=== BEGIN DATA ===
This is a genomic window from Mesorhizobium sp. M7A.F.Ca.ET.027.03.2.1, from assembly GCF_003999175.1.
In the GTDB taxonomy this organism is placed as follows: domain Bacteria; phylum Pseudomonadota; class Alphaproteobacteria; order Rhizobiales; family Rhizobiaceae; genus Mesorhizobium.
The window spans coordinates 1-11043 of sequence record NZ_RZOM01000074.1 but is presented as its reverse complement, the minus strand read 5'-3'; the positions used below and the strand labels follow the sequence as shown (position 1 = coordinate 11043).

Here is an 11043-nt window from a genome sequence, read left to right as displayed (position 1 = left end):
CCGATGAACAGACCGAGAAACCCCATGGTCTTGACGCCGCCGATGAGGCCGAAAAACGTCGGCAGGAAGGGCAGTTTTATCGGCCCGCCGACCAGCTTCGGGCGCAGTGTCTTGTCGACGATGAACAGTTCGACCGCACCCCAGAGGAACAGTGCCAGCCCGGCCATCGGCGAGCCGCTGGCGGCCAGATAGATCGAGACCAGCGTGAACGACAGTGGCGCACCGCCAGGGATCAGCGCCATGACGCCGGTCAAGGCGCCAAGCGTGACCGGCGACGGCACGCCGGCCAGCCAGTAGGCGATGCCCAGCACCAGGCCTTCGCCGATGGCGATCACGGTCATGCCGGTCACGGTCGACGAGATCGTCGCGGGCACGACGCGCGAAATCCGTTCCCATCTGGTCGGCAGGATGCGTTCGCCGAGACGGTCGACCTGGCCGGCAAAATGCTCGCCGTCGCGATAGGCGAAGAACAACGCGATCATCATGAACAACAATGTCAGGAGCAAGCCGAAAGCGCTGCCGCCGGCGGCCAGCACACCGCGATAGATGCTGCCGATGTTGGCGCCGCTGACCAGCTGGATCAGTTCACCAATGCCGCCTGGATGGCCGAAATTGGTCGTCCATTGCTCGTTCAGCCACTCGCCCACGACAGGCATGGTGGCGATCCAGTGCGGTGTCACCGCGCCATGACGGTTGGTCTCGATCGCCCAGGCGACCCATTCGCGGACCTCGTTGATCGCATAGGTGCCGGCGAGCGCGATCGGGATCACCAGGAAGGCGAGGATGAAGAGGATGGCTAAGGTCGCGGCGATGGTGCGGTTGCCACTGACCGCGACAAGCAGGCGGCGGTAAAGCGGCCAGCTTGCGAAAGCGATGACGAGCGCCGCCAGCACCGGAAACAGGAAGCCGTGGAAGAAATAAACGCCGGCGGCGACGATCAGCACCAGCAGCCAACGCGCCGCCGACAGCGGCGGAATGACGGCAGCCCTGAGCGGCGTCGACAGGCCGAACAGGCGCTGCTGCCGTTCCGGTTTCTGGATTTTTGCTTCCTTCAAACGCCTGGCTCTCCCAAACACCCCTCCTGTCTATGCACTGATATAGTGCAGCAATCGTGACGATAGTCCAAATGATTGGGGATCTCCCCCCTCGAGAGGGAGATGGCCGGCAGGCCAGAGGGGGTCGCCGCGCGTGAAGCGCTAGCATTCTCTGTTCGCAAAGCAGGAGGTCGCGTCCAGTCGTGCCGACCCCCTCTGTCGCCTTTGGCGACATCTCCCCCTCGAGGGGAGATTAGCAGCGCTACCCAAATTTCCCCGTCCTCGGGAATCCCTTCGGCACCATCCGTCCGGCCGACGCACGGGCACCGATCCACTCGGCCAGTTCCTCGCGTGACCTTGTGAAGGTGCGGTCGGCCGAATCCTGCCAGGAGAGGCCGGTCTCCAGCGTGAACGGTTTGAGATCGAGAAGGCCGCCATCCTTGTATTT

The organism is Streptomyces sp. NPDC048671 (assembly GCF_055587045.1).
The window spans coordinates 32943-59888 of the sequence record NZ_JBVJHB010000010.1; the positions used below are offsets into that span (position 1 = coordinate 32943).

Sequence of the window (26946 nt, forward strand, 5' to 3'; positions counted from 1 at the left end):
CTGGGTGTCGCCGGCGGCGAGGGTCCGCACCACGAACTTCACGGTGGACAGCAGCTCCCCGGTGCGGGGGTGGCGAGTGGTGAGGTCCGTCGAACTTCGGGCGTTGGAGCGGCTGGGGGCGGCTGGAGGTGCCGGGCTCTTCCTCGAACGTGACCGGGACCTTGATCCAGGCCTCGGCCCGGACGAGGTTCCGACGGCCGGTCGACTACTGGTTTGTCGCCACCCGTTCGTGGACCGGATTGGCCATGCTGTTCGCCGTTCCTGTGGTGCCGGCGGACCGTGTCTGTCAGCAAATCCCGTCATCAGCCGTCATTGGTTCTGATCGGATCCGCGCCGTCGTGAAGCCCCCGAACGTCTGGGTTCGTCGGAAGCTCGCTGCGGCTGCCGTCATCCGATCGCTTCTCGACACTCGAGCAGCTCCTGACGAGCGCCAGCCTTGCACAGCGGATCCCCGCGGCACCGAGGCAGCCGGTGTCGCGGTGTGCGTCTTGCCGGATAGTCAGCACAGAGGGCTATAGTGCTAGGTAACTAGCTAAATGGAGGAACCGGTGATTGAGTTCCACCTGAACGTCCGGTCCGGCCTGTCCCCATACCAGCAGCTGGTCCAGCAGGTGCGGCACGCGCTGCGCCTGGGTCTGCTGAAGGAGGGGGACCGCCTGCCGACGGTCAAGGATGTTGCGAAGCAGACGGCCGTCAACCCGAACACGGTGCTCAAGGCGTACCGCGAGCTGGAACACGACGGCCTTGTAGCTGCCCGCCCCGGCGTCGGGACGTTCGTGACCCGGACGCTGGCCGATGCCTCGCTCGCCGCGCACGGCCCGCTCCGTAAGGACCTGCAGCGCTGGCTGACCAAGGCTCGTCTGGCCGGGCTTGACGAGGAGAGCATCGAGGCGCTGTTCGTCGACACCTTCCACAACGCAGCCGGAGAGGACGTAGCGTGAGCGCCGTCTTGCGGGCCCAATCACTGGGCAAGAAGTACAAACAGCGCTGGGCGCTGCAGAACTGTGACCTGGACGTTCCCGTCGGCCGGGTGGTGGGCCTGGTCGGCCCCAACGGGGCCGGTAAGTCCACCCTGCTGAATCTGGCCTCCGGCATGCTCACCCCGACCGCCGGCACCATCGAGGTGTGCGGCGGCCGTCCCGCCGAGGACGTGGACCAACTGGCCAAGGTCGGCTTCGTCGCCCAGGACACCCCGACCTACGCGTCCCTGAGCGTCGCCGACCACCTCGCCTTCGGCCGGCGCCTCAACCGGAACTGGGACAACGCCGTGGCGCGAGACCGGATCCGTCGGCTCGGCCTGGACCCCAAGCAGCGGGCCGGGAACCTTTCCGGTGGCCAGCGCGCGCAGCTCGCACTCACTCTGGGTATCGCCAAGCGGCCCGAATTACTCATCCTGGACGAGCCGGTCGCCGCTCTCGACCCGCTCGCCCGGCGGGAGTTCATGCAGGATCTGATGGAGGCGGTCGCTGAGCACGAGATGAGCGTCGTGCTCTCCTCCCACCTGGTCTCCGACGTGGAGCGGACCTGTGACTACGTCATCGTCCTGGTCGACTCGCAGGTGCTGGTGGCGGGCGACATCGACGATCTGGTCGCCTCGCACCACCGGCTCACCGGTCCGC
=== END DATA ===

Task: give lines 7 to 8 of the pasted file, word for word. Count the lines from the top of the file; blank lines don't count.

The window spans coordinates 32943-59888 of the sequence record NZ_JBVJHB010000010.1; the positions used below are offsets into that span (position 1 = coordinate 32943).

Sequence of the window (26946 nt, forward strand, 5' to 3'; positions counted from 1 at the left end):